Who says you need to leave town to get away? Here’s your plan for a fab Chicago weekend.
(Photo by Anthony Tahlier)
The Gwen (suite rates from $499 per night) oozes art deco glamour: velvet-upholstered canapés, gilded accents and graphic images of sculptress Gwen Lux, the hotel’s namesake. Just off of Michigan Avenue, with—bonus—a dedicated entrance to The Shops at North Bridge, the hotel boasts envious views of Lake Michigan and River North, elegant guest rooms, rooftop terrace Upstairs at The Gwen and inventive American fare at Circa. For a respite, take the short walk up Michigan Avenue (window shopping encouraged) to The Ritz- Carlton Spa, Chicago, where a Hydralifting facial and Indulgent Drench body massage ($240 each, ritzcarlton.com) will leave you feeling blissful.
The vibe: vibrant. The decor: bold. The drinks: spirited. Recently opened at W Chicago–City Center, Midland Social Club beckons as memorable design cues (read: graffitied walls) set the scene for cocktails. Consider the Chicago Fire, a blend of Vida mezcal, Aperol, Carpano Classico and Genepi, which pays homage to our infamous 1871 blaze.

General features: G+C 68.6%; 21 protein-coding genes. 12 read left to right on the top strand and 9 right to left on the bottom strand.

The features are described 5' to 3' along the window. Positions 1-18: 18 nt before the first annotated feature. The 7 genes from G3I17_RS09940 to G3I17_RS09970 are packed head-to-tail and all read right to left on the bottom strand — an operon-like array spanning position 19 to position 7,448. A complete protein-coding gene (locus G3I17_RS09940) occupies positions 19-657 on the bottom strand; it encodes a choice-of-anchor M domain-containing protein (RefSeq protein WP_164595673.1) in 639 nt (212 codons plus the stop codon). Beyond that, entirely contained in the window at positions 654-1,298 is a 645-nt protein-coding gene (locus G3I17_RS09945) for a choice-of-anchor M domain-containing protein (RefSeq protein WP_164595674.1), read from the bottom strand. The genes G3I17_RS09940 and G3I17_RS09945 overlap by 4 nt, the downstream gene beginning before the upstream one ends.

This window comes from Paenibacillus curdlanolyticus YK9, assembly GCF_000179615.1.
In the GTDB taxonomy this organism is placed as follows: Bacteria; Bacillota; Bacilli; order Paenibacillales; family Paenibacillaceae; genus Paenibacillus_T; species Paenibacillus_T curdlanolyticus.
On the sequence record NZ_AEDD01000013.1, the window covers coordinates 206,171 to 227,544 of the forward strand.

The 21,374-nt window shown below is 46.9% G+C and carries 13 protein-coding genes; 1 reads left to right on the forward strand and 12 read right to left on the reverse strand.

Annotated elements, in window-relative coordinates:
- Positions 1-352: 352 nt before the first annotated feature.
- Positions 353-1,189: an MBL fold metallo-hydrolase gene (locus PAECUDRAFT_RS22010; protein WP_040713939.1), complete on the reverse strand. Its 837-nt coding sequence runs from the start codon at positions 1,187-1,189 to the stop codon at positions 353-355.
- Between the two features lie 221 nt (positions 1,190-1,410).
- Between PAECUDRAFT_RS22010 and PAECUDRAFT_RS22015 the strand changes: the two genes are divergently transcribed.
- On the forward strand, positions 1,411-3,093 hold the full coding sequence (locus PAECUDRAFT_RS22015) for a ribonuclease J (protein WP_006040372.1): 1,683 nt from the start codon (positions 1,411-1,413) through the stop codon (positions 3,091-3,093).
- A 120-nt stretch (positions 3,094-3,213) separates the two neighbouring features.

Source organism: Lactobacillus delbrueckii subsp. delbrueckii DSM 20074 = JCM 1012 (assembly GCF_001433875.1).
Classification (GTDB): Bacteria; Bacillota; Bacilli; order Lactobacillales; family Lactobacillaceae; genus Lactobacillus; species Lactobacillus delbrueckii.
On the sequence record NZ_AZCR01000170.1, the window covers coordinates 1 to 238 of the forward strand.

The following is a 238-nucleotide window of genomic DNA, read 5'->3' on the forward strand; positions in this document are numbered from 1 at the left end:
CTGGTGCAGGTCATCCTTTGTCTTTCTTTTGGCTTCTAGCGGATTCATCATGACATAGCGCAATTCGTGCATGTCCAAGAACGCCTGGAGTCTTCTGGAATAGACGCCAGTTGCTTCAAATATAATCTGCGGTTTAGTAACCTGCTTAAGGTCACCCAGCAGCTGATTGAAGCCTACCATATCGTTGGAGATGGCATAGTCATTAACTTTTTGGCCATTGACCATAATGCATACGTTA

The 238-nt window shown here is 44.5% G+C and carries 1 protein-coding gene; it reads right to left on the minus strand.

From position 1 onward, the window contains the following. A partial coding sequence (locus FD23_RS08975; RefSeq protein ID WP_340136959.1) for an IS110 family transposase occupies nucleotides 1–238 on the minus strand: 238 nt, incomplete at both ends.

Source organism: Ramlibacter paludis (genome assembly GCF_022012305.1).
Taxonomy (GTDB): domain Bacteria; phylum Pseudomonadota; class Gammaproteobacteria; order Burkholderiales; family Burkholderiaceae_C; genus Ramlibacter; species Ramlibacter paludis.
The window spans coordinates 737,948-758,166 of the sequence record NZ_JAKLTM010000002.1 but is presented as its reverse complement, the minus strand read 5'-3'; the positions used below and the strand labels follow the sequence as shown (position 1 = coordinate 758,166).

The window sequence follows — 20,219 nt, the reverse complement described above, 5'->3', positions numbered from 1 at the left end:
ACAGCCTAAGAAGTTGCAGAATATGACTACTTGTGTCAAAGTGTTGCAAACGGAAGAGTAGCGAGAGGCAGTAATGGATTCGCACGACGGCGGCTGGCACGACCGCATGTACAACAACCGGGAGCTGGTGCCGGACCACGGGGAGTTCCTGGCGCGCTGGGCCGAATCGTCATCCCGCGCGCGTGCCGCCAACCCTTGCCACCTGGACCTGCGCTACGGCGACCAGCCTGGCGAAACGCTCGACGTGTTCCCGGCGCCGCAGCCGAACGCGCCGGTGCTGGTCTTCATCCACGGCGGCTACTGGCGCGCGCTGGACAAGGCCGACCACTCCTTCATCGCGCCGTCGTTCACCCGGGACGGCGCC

"I wanted to combine my California roots with the Mediterranean to create vibrant, fresh and clean dishes,” says chef C.J. Jacobson of his newest venture, Aba. The restaurant is a study in light cooking that leans toward raw and cooked proteins, each bite transporting you to the sun-drenched Mediterranean. The dishes are a feast for the senses, with ingredients as rich in color as they are in flavor. Think avocado and fava bean hummus, and red beet tzatziki. The rooftop views only add to the ambiance.
It’s said the six unconventional artists of Hairy Who and their audacious, often controversial works forever altered the Chicago art scene. Now, on the 50th anniversary of its final exhibition in the city, the Art Institute of Chicago brings the group’s experimental work back to the forefront with Hairy Who? 1966-1969 (through Jan. 6, 2019). “We’re thrilled to put a spotlight on these artists who are so particular to Chicago,” says Mark Pascale, the Janet and Craig Duchossois curator of prints and drawings. “In a way, it’s a bit of a homecoming.”